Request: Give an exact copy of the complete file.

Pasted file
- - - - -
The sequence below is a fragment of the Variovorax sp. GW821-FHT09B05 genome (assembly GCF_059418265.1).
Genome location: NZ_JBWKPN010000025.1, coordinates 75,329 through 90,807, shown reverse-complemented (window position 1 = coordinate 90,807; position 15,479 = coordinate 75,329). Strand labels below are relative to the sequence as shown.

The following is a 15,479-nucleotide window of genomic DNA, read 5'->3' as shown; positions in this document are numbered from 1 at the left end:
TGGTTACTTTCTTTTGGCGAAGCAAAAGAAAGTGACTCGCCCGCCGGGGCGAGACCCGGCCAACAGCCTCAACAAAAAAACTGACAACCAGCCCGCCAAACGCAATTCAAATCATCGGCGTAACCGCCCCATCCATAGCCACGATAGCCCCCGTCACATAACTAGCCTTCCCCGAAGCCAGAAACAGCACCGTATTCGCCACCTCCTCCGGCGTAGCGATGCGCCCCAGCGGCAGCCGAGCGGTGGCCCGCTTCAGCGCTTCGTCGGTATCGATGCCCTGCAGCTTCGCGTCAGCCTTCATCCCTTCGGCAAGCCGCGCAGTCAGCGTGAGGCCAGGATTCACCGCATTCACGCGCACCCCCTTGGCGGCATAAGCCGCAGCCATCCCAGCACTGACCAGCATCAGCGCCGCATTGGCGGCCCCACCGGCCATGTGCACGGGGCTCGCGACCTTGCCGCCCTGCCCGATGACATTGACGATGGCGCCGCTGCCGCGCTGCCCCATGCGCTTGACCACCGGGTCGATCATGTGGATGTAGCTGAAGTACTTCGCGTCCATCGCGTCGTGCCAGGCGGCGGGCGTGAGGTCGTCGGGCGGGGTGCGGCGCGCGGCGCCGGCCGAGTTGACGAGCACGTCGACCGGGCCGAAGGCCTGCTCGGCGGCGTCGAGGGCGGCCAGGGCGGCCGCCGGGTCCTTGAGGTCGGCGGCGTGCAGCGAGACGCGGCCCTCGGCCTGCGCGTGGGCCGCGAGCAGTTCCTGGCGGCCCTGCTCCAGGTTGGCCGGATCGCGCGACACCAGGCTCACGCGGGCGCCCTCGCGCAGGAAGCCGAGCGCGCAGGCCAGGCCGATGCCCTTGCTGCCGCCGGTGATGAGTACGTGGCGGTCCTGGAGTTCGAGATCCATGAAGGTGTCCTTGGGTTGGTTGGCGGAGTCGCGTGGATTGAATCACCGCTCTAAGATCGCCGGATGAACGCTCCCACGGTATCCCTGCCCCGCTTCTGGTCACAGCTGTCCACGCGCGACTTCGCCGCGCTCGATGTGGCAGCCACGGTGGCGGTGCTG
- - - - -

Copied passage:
The sequence below is a fragment of the Variovorax sp. GW821-FHT09B05 genome (assembly GCF_059418265.1).
Genome location: NZ_JBWKPN010000025.1, coordinates 75,329 through 90,807, shown reverse-complemented (window position 1 = coordinate 90,807; position 15,479 = coordinate 75,329). Strand labels below are relative to the sequence as shown.

The following is a 15,479-nucleotide window of genomic DNA, read 5'->3' as shown; positions in this document are numbered from 1 at the left end:
TGGTTACTTTCTTTTGGCGAAGCAAAAGAAAGTGACTCGCCCGCCGGGGCGAGACCCGGCCAACAGCCTCAACAAAAAAACTGACAACCAGCCCGCCAAACGCAATTCAAATCATCGGCGTAACCGCCCCATCCATAGCCACGATAGCCCCCGTCACATAACTAGCCTTCCCCGAAGCCAGAAACAGCACCGTATTCGCCACCTCCTCCGGCGTAGCGATGCGCCCCAGCGGCAGCCGAGCGGTGGCCCGCTTCAGCGCTTCGTCGGTATCGATGCCCTGCAGCTTCGCGTCAGCCTTCATCCCTTCGGCAAGCCGCGCAGTCAGCGTGAGGCCAGGATTCACCGCATTCACGCGCACCCCCTTGGCGGCATAAGCCGCAGCCATCCCAGCACTGACCAGCATCAGCGCCGCATTGGCGGCCCCACCGGCCATGTGCACGGGGCTCGCGACCTTGCCGCCCTGCCCGATGACATTGACGATGGCGCCGCTGCCGCGCTGCCCCATGCGCTTGACCACCGGGTCGATCATGTGGATGTAGCTGAAGTACTTCGCGTCCATCGCGTCGTGCCAGGCGGCGGGCGTGAGGTCGTCGGGCGGGGTGCGGCGCGCGGCGCCGGCCGAGTTGACGAGCACGTCGACCGGGCCGAAGGCCTGCTCGGCGGCGTCGAGGGCGGCCAGGGCGGCCGCCGGGTCCTTGAGGTCGGCGGCGTGCAGCGAGACGCGGCCCTCGGCCTGCGCGTGGGCCGCGAGCAGTTCCTGGCGGCCCTGCTCCAGGTTGGCCGGATCGCGCGACACCAGGCTCACGCGGGCGCCCTCGCGCAGGAAGCCGAGCGCGCAGGCCAGGCCGATGCCCTTGCTGCCGCCGGTGATGAGTACGTGGCGGTCCTGGAGTTCGAGATCCATGAAGGTGTCCTTGGGTTGGTTGGCGGAGTCGCGTGGATTGAATCACCGCTCTAAGATCGCCGGATGAACGCTCCCACGGTATCCCTGCCCCGCTTCTGGTCACAGCTGTCCACGCGCGACTTCGCCGCGCTCGATGTGGCAGCCACGGTGGCGGTGCTG